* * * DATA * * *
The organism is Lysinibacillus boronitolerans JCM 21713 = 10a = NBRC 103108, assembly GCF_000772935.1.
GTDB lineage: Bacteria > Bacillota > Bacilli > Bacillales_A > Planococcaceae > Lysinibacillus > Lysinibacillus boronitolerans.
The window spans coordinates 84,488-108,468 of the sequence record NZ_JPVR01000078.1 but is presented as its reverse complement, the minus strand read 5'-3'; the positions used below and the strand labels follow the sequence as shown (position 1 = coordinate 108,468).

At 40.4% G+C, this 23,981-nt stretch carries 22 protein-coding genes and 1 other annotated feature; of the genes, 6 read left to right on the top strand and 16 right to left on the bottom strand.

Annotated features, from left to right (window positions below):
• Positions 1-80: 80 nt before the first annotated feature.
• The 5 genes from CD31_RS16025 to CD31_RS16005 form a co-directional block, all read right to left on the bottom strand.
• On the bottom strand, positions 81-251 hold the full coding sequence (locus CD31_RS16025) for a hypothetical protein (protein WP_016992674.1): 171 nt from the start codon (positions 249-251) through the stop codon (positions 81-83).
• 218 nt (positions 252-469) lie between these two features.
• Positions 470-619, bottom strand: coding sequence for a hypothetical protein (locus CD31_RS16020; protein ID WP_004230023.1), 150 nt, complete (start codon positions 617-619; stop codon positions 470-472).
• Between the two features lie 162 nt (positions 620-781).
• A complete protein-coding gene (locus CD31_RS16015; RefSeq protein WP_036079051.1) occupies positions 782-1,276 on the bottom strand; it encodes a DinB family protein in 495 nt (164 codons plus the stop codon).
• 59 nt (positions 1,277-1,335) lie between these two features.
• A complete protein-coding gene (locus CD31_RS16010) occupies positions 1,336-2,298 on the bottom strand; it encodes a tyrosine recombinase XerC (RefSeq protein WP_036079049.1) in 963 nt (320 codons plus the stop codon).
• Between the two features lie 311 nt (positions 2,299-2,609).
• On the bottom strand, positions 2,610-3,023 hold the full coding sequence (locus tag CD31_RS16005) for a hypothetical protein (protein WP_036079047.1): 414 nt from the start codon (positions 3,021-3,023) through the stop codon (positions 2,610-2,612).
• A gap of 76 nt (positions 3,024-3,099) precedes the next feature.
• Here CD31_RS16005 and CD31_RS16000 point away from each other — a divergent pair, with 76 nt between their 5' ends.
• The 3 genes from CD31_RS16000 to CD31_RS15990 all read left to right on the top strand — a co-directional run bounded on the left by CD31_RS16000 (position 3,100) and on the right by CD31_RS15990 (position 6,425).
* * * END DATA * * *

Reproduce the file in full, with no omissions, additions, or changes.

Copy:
The organism is Lysinibacillus boronitolerans JCM 21713 = 10a = NBRC 103108, assembly GCF_000772935.1.
GTDB lineage: Bacteria > Bacillota > Bacilli > Bacillales_A > Planococcaceae > Lysinibacillus > Lysinibacillus boronitolerans.
The window spans coordinates 84,488-108,468 of the sequence record NZ_JPVR01000078.1 but is presented as its reverse complement, the minus strand read 5'-3'; the positions used below and the strand labels follow the sequence as shown (position 1 = coordinate 108,468).

At 40.4% G+C, this 23,981-nt stretch carries 22 protein-coding genes and 1 other annotated feature; of the genes, 6 read left to right on the top strand and 16 right to left on the bottom strand.

Annotated features, from left to right (window positions below):
• Positions 1-80: 80 nt before the first annotated feature.
• The 5 genes from CD31_RS16025 to CD31_RS16005 form a co-directional block, all read right to left on the bottom strand.
• On the bottom strand, positions 81-251 hold the full coding sequence (locus CD31_RS16025) for a hypothetical protein (protein WP_016992674.1): 171 nt from the start codon (positions 249-251) through the stop codon (positions 81-83).
• 218 nt (positions 252-469) lie between these two features.
• Positions 470-619, bottom strand: coding sequence for a hypothetical protein (locus CD31_RS16020; protein ID WP_004230023.1), 150 nt, complete (start codon positions 617-619; stop codon positions 470-472).
• Between the two features lie 162 nt (positions 620-781).
• A complete protein-coding gene (locus CD31_RS16015; RefSeq protein WP_036079051.1) occupies positions 782-1,276 on the bottom strand; it encodes a DinB family protein in 495 nt (164 codons plus the stop codon).
• 59 nt (positions 1,277-1,335) lie between these two features.
• A complete protein-coding gene (locus CD31_RS16010) occupies positions 1,336-2,298 on the bottom strand; it encodes a tyrosine recombinase XerC (RefSeq protein WP_036079049.1) in 963 nt (320 codons plus the stop codon).
• Between the two features lie 311 nt (positions 2,299-2,609).
• On the bottom strand, positions 2,610-3,023 hold the full coding sequence (locus tag CD31_RS16005) for a hypothetical protein (protein WP_036079047.1): 414 nt from the start codon (positions 3,021-3,023) through the stop codon (positions 2,610-2,612).
• A gap of 76 nt (positions 3,024-3,099) precedes the next feature.
• Here CD31_RS16005 and CD31_RS16000 point away from each other — a divergent pair, with 76 nt between their 5' ends.
• The 3 genes from CD31_RS16000 to CD31_RS15990 all read left to right on the top strand — a co-directional run bounded on the left by CD31_RS16000 (position 3,100) and on the right by CD31_RS15990 (position 6,425).